Table 1. Mapping the waste using a value stream map

Day 1Day 7Day 7Day 8
Day 12
Day 12
Day 17
Day 17
Day 27
Day 48
Onset of new venous leg ulcerEmergency department visitReferred to minor injury clinicMinor injury clinic contacts patientPatient seen in minor injury clinicReferred back to PCPPCP sees patient: requires a visit to determine if wound specialist referral neededPCP refers to wound clinicWound specialist sees patient, determines delay in correct diagnosis and delay in adequate treatmentPatient's wound heals under care of wound specialist

Waste is 3 hours and 30 minutes (4 hour ED visit and direct patient care is 30WasteWaste

In the above example the total waste in the system can be determined like this:

  • Total wound healing time: 48 days (total time from initial visit to healed wound)
  • Wound specialist healing time: 21 days (wound healing time if seen by specialist)
  • Waste in the system: 27 days (delays in seeing wound specialist)

Possible solutions to the delay in treatment problem

The improvement opportunity in our example is to eliminate as much of the time between the arrival of the patient into our system and the delivery of appropriate wound care.  Here are some possible interventions to test in redesigning the system of wound care:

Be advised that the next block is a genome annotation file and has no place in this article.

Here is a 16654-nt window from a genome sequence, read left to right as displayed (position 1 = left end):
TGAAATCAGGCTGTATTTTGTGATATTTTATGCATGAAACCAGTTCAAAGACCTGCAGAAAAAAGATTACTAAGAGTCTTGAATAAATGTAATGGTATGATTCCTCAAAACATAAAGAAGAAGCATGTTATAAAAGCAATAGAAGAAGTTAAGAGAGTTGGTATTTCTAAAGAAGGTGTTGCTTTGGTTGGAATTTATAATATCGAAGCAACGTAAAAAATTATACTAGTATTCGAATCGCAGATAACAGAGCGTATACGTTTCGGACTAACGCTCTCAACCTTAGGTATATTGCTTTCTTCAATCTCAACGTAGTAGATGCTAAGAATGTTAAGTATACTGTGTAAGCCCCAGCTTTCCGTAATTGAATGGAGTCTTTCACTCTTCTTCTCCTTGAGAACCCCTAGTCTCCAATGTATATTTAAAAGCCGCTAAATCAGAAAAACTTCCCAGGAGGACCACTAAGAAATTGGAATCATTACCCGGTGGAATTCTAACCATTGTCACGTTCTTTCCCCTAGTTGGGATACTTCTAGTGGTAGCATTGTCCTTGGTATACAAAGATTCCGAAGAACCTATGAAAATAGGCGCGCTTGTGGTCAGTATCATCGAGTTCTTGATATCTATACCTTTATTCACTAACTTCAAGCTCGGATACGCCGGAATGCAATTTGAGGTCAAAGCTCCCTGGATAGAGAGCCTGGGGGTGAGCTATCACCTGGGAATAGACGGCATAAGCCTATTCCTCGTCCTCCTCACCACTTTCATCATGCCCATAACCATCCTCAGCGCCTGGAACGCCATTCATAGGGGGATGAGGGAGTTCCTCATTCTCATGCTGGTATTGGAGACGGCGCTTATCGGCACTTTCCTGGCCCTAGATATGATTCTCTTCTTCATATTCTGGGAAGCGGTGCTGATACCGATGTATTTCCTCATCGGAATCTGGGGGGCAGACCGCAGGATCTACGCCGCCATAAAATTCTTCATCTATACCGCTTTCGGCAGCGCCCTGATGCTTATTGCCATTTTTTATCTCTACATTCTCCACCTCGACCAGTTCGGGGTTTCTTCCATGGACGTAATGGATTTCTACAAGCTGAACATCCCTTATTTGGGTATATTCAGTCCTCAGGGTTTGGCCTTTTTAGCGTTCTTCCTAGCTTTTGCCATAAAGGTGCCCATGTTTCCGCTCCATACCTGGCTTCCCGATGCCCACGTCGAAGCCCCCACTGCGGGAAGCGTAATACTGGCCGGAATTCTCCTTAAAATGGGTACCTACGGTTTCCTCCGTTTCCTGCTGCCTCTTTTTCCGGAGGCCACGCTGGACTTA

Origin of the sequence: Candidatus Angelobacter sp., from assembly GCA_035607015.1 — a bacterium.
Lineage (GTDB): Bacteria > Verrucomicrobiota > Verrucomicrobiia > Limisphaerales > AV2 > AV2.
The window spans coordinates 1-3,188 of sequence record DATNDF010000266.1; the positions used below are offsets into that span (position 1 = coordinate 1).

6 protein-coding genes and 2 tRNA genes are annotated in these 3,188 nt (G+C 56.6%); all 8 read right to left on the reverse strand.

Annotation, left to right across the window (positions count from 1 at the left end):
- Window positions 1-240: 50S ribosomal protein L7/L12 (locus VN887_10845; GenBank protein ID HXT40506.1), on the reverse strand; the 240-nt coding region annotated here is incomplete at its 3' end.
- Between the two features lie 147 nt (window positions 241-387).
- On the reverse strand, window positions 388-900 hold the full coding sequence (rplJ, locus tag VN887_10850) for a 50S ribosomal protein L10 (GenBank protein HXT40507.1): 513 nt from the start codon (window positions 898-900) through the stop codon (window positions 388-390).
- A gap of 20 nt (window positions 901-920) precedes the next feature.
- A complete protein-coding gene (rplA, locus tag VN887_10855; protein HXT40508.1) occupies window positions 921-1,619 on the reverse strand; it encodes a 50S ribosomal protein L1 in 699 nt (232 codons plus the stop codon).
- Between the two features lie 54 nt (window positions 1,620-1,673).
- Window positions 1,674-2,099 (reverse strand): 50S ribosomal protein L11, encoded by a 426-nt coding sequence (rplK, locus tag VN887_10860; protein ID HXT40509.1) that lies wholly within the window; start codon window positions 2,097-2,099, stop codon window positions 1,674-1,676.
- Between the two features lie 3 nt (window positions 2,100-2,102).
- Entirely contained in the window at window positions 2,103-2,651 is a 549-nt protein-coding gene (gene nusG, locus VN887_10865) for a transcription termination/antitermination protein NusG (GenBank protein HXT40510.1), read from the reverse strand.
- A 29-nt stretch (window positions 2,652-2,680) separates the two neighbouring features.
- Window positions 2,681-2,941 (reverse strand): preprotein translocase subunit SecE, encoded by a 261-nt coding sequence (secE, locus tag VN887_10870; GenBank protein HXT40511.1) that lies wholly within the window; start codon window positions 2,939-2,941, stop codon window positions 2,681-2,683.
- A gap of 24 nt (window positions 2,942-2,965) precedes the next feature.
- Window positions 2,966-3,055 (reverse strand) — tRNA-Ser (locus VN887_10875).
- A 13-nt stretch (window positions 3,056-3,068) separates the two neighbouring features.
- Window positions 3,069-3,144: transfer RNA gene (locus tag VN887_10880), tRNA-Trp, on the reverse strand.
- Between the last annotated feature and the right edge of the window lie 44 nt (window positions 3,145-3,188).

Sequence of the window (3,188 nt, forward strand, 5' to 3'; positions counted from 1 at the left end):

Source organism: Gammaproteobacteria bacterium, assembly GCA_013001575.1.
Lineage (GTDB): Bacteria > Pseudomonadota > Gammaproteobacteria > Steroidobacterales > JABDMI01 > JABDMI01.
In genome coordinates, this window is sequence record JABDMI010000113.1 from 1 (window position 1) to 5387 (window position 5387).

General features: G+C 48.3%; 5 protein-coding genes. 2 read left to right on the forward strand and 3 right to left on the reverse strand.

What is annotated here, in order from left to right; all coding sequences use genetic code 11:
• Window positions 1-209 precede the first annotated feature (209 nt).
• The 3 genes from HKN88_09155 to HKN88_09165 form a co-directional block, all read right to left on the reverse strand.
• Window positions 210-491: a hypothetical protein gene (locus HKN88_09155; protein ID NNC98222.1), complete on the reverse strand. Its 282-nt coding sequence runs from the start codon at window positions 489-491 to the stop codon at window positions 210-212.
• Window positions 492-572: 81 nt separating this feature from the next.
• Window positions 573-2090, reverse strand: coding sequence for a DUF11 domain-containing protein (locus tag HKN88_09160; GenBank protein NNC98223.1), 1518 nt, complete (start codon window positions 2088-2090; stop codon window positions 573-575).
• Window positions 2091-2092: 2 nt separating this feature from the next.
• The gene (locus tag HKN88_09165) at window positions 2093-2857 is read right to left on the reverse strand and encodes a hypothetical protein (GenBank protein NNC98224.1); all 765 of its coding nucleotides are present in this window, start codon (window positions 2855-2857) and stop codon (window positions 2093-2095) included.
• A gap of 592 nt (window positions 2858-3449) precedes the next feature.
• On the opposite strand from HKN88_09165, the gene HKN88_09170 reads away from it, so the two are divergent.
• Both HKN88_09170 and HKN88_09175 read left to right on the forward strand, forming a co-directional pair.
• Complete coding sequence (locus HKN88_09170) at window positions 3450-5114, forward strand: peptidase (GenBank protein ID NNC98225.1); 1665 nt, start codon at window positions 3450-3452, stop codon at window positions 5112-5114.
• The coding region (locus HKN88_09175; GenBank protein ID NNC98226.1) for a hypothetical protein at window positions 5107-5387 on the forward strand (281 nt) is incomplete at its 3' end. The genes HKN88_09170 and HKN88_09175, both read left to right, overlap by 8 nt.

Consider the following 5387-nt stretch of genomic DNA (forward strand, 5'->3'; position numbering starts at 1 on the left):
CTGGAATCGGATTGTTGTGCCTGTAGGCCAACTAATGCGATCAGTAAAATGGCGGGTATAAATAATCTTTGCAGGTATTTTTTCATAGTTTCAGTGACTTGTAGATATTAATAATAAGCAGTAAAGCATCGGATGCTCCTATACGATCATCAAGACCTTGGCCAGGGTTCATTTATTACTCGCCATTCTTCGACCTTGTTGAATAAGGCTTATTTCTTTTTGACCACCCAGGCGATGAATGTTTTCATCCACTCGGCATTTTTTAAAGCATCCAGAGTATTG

• Video conference between the ED and wound care specialist on the same day (create “reserved” same day appointments based on data)
  • Use the Prep & Dress tool (wound care specialist teaches/walks the ED provider through the tool)
  • Define roles and responsibilities between the ED clinician and wound care specialist
  • If patient presents to the PCP first (no ED visit), design system that allows PCP to video conference with wound care specialist on the same day
  • Use the Prep & Dress tool (wound care specialist teaches/walks the PCP provider through the tool to ensure patient receives the correct wound management)

Lean management promotes clinician participation in process improvement by putting together a multidisciplinary team (e.g. ED, PCP and wound specialist) to redesign flow.  This redesign promotes better access to care as timing is critical to wound healing.